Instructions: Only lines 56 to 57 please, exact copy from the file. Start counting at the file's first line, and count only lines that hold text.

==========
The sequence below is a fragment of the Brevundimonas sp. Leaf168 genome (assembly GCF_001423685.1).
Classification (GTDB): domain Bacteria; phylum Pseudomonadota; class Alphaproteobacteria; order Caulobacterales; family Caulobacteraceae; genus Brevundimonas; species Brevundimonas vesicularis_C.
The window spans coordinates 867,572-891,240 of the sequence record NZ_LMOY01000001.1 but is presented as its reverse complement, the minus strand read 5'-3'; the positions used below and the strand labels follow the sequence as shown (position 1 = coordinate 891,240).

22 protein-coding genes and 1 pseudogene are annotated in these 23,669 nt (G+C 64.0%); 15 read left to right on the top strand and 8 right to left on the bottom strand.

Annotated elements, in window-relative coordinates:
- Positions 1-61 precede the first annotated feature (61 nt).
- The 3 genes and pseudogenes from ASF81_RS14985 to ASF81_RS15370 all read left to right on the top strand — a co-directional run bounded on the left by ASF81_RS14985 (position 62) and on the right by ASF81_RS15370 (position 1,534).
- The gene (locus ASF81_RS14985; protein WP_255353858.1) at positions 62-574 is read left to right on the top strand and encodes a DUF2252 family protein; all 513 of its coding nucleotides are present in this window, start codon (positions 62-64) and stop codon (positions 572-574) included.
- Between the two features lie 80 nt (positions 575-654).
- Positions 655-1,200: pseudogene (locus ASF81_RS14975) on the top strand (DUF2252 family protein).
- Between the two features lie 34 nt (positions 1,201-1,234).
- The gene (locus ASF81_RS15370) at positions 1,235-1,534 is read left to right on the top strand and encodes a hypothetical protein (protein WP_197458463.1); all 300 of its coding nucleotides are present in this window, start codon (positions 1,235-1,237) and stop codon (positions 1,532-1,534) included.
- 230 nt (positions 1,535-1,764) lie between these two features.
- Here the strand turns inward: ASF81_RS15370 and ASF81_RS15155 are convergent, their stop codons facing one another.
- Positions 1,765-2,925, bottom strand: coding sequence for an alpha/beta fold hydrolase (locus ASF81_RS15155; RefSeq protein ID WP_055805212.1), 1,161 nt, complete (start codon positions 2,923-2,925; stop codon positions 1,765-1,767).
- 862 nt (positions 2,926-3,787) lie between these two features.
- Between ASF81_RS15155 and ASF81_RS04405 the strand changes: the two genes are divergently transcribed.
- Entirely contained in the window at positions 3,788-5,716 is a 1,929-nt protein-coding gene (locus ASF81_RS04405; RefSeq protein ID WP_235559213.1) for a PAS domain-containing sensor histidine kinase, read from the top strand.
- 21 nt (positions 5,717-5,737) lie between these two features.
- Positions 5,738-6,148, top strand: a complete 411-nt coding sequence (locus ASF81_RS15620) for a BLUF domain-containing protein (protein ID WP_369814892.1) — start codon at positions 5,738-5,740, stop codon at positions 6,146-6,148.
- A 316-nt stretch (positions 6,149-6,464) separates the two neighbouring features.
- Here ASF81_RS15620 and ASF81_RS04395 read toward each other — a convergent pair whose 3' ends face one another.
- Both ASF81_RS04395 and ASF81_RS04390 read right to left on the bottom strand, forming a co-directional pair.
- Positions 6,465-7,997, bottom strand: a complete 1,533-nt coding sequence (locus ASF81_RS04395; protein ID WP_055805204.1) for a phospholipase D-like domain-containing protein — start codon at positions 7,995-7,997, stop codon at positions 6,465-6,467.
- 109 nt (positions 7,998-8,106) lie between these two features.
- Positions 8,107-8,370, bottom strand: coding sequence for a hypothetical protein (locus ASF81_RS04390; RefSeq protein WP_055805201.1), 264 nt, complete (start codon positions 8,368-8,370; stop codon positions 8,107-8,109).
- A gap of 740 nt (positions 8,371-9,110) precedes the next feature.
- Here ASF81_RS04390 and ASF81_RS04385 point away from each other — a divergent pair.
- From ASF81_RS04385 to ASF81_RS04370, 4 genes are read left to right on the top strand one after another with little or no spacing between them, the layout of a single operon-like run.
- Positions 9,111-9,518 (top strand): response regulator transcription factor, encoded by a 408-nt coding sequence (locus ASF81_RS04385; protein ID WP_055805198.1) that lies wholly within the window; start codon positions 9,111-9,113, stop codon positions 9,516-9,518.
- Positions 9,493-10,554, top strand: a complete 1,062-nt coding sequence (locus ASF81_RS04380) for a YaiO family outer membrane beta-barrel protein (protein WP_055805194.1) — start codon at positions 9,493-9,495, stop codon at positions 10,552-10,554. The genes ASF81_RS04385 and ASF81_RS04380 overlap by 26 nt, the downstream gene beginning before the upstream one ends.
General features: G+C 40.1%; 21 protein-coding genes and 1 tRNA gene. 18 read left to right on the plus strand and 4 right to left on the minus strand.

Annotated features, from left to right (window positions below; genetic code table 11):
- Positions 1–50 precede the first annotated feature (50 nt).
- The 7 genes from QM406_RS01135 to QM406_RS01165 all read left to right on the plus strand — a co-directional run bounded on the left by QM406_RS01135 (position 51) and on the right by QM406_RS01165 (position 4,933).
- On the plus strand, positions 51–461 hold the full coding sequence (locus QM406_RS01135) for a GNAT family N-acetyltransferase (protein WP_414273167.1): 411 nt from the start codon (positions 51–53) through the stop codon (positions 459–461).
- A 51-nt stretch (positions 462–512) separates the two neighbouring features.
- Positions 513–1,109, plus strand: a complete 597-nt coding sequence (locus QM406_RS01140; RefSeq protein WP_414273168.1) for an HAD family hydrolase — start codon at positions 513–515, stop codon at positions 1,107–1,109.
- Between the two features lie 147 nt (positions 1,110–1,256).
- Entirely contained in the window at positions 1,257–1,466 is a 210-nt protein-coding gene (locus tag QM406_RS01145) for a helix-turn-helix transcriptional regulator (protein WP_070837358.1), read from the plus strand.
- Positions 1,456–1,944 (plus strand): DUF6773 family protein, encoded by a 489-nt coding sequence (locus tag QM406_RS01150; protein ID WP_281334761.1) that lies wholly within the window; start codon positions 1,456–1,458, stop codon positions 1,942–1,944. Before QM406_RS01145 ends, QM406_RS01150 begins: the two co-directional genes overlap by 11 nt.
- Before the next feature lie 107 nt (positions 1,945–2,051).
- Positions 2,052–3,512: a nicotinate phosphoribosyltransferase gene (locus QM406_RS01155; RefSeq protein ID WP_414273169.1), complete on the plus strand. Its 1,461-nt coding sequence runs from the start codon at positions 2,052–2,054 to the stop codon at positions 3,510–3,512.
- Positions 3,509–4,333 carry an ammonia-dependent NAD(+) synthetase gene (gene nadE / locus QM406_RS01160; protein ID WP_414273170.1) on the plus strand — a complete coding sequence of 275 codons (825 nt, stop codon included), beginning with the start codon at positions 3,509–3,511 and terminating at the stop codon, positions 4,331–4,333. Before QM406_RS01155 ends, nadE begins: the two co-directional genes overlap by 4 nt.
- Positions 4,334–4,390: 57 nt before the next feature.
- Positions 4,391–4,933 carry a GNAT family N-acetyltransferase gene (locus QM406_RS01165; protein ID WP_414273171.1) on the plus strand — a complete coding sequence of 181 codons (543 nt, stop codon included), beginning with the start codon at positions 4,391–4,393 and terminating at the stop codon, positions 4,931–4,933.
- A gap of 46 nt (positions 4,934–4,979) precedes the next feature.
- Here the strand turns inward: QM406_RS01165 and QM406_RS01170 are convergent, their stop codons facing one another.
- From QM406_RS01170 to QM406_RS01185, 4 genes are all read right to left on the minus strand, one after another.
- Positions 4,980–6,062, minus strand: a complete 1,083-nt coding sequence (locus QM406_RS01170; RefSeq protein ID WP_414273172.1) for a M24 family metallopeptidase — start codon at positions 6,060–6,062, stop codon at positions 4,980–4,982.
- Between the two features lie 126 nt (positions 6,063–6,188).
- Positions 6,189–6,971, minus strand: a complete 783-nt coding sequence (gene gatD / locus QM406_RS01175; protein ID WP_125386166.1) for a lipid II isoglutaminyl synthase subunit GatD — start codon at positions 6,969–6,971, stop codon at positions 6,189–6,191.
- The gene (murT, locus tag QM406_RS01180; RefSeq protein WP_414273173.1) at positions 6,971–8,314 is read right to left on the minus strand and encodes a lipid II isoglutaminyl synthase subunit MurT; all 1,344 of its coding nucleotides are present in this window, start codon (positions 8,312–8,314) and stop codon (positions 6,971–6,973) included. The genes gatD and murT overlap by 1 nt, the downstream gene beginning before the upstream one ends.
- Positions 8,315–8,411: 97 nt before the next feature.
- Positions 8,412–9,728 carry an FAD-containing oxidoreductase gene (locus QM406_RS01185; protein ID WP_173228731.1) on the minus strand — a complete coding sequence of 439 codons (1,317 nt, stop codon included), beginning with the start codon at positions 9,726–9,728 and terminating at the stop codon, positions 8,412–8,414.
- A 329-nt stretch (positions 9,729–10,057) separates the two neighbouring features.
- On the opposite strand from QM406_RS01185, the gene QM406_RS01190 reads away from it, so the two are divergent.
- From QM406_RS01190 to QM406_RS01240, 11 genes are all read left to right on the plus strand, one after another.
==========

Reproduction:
- A 329-nt stretch (positions 9,729–10,057) separates the two neighbouring features.
- On the opposite strand from QM406_RS01185, the gene QM406_RS01190 reads away from it, so the two are divergent.